Feds working to update flood plain maps

Agencies to revise information on Frankstown Branch of Juniata River

Water from the Frankstown Branch of the Juniata River covers River Road in Frankstown Township after heavy rain on Sept. 10, 2018. Two federal agencies are gathering information to update flood plain mapping for the river and its tributaries from Duncansville to Williamsburg. Mirror file photo by Gary M. Baranec

Two federal agencies are gathering information to revise flood plain mapping for the Frankstown Branch of the Juniata River and its tributaries from Duncans­ville to Williamsburg.

The new maps to be created by the Army Corps of Engineers and the Susquehanna River Basin Commission will replace outdated maps from the late 1970s, said Craig Thomas, a Corps hydrologist from the Baltimore office who spoke recently to Duncansville Borough Council. Council President Jeff Wolfe had asked for the update in response to residents’ complaints about flood insurance premium hikes.

The update will create a more accurate picture of flood risks, which means it could remove properties from the flood plain or place others into it, Thomas cautioned.

In Duncansville, but not in the other communities along the Frankstown Branch, the Corps and the commission will evaluate the storm sewer system, whose apparent inadequacies have contributed to flooding in the borough, including two serious incidents last year.

Also for Duncansville, but not likely for the other communities, the Corps will begin looking for funds to pay for a further study that could lead to “measures to reduce flood risk,” Thomas said, speaking of possible levees or flood walls. Getting the money for such a followup could take a few years, he said.

The Geeseytown Community Fire Company water rescue team use a motorized inflatable craft to rescue a resident in Linds Crossing, Frankstown Township, on Sept. 10, 2018. Mirror file photo by Gary M. Baranec

The study in Duncansville will mimic one done recently in Tyrone, which led to the overall shrinkage of flood plain property there, Thomas said.

The Tyrone study included an examination of possible “risk-reduction measures,” leading to recommendations for improvements that included stream restoration and culvert improvements, Thomas said.

The Corps and the commission will share the $232,000 cost of the flood plain study equally, with the commission doing most of the data collection and the Corps most of the data analysis, according to a chart provided by Thomas.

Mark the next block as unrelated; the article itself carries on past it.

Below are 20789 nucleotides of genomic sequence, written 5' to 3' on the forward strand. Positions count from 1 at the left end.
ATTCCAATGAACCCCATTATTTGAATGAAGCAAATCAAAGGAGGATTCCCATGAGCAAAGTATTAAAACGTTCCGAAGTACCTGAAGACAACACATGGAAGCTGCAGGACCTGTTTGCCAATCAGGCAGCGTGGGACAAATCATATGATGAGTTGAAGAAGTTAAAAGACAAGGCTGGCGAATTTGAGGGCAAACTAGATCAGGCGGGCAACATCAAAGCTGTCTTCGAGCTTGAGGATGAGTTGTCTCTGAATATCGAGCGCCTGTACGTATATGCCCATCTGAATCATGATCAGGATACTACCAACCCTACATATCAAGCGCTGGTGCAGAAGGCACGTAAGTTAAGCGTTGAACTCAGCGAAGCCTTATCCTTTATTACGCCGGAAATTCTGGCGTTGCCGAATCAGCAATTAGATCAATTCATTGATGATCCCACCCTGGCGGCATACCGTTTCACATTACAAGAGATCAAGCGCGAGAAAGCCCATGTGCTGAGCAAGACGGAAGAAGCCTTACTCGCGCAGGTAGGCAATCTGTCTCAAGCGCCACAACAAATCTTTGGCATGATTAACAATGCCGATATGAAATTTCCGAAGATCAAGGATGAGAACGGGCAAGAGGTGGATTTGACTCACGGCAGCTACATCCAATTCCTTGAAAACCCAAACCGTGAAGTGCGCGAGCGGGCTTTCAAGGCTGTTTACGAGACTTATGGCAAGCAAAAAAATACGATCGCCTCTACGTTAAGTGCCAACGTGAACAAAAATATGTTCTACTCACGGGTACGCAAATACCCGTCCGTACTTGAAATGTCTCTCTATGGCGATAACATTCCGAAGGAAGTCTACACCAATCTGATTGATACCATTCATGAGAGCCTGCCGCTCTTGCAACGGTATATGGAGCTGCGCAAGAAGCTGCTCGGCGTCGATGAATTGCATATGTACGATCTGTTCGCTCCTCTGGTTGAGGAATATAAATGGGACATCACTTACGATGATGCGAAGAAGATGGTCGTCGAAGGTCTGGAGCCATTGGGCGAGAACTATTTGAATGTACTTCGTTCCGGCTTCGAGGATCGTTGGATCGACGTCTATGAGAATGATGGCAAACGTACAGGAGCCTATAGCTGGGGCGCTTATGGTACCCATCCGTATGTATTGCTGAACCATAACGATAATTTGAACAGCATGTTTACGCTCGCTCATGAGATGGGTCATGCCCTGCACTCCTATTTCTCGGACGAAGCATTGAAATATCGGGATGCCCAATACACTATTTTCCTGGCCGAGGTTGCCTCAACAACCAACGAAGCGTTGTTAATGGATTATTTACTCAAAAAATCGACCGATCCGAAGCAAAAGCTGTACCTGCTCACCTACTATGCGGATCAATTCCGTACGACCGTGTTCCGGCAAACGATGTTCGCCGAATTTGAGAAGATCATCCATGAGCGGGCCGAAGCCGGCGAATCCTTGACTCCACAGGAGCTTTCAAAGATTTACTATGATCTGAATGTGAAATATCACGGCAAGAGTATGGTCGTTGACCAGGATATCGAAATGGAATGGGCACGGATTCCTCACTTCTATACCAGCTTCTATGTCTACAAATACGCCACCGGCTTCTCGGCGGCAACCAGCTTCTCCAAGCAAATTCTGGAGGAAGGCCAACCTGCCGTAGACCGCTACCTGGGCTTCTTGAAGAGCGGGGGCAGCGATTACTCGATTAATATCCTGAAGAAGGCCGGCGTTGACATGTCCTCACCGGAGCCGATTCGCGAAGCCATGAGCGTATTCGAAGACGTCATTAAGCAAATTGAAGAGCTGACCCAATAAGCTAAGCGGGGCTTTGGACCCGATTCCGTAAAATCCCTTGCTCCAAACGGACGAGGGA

Duncansville will be responsible for sending the data to the Federal Emergency Management Agency, “but we’ll hold your hand for that,” Thomas said.

If the study turns out to be unfavorable, the borough could decline to submit the data, which would mean the old maps would still be in force. That would be a “shame,” given that the existing data is so outdated, Thomas said. The Corps is not permitted to submit the flood plain data directly to FEMA, Thomas said.

Eighty-one households in Duncansville are in the National Flood Insurance Program — 12 percent of the borough’s families, according to information provided last year in connection with a presentation to council by the Southern Alleghenies Planning & Development Commission.

Owners of a 100-year flood zone property with an outstanding mortgage must buy flood insurance, an Altoona official said last year.

Flood insurance premiums have been rising partly because of a 2012 federal law that began phasing out subsidies for some of the 20 percent of properties that enjoy them — though not generally for properties that are primary dwellings for residents, according to online information from FEMA.

Telling residents they might have to wait three or four years for a solution to the flooding problems in Duncansville won’t be easy, said Mayor Lloyd Forshey.

“I understand,” Thomas said. “But it’s at the mercy of the funding.”

The Corps can’t skip the flood plain study because the flood plain data is too old, Thomas said.

The flooding that has occurred in Duncansville is actually “very complex,” in that it’s hard to tell where all the water is coming from, Thomas said.

Duncansville’s request to the Corps for the flood plain updates came through the office of former U.S. Rep. Bill Shuster, as did a request from a group of property owners in one of the townships in the Frankstown Branch watershed, Thomas said. The Corps works for Congress and responds to requests such as Shuster’s, Thomas said. In evaluating the proposed work, the Corps realized that the Frankstown Branch maps overall were outdated, and so enlarged the project, Thomas said.

The project’s scope extends to Williamsburg because there’s a gauge in the river there that helps in the analysis, he said.

Councilwoman Jeannette Mills asked whether flood insurance is necessary if part of a home property — but not the house itself — is in the flood plain.

Generally, that would mean there’s no need for insurance, but it’s ultimately up to the lender, Thomas said.

The flood way for the Frankstown Branch seems excessively wide, which has created an issue with some residents, including one whose request for a pool was properly denied by the township government, he said.

The preliminary results of the flood plain map study should be available in late 2019, Thomas predicted.

Mirror Staff Writer William Kibler is at 949-7038.


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